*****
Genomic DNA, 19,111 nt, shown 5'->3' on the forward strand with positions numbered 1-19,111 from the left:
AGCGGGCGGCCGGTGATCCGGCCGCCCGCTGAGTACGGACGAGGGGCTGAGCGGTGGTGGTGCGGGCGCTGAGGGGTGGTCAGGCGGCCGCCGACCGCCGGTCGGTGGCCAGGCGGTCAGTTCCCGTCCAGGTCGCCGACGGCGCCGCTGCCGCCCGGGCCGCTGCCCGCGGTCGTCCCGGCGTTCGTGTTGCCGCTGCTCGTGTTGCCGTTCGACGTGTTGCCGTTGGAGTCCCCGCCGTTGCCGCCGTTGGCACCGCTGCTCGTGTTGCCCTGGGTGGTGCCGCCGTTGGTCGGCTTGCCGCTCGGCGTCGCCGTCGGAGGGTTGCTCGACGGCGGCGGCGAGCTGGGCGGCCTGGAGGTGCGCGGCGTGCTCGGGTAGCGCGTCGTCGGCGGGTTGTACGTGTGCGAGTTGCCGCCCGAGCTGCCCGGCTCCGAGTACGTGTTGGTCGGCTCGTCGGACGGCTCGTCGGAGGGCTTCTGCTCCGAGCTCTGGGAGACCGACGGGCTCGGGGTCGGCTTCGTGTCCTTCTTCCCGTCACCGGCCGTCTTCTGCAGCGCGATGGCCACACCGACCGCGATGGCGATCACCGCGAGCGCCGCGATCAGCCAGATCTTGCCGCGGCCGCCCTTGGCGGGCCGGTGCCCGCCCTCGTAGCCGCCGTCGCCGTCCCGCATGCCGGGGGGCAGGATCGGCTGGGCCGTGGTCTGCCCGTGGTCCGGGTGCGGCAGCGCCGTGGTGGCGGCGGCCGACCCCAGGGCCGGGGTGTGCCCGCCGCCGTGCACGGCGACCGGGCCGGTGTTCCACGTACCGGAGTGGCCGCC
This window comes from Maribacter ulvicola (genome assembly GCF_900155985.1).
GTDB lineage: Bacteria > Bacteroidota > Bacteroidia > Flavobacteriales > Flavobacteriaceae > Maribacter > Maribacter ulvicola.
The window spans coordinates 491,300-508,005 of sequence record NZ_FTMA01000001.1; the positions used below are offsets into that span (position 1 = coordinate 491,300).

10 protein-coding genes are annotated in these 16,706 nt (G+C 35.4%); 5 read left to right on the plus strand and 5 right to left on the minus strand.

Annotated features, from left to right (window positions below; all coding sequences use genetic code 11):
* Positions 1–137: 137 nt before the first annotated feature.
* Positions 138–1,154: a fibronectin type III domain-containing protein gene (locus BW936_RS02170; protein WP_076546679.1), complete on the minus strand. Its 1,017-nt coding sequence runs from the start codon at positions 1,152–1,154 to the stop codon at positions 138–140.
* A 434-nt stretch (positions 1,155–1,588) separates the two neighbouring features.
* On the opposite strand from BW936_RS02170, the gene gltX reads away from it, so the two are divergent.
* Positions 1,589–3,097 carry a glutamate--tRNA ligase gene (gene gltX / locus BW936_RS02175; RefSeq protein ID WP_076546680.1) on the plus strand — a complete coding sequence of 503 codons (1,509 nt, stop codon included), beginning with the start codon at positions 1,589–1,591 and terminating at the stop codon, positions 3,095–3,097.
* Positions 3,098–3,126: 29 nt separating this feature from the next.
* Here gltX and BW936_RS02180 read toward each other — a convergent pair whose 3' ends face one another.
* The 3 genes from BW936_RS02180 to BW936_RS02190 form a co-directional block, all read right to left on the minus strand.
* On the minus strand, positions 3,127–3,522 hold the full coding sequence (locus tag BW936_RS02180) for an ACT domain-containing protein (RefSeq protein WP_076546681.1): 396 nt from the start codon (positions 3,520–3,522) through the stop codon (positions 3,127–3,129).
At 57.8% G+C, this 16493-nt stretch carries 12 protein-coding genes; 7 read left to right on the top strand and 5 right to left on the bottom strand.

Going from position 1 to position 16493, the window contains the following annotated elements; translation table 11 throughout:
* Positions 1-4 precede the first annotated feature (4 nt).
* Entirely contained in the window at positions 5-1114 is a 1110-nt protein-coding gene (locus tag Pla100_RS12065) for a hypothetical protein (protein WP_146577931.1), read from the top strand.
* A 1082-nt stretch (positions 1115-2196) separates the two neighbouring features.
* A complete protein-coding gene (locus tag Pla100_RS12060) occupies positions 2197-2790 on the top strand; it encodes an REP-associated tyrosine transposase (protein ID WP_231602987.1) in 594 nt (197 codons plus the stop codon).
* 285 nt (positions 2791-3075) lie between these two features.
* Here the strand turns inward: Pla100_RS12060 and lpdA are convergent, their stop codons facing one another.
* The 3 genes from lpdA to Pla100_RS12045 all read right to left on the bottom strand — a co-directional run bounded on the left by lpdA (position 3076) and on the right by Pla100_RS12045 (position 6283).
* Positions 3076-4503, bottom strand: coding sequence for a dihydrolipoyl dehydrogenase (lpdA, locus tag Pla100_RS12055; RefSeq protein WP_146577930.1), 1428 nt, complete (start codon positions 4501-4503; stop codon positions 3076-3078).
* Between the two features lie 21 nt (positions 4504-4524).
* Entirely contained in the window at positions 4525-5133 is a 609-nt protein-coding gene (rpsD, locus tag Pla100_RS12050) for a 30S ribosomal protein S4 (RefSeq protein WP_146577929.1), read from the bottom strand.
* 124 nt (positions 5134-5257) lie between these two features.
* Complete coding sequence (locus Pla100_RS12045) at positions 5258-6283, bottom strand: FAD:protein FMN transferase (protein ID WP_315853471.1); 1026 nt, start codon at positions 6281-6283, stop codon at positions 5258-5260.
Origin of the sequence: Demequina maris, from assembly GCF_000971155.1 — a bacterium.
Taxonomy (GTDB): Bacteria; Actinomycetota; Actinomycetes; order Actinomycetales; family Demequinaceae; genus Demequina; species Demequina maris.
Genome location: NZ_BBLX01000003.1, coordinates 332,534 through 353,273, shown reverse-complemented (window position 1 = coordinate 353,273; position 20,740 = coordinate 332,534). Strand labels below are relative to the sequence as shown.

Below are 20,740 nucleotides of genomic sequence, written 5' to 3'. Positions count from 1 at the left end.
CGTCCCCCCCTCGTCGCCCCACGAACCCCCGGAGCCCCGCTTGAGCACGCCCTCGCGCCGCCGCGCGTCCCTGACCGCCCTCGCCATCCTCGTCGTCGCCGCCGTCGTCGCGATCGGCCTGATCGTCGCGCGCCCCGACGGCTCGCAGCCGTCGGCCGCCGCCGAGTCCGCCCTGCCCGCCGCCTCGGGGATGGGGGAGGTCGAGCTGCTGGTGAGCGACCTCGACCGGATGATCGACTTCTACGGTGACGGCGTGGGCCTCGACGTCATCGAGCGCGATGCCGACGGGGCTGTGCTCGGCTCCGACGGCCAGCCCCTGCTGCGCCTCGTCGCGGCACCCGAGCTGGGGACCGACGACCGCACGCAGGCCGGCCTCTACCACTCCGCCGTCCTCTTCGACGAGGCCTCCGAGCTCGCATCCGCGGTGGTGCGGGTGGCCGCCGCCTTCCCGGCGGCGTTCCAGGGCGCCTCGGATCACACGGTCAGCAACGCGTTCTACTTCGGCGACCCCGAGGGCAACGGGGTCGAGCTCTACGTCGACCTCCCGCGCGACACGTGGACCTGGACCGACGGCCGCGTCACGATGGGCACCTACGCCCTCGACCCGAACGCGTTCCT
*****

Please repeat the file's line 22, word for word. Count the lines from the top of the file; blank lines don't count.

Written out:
* A complete protein-coding gene (locus tag Pla100_RS12060) occupies positions 2197-2790 on the top strand; it encodes an REP-associated tyrosine transposase (protein ID WP_231602987.1) in 594 nt (197 codons plus the stop codon).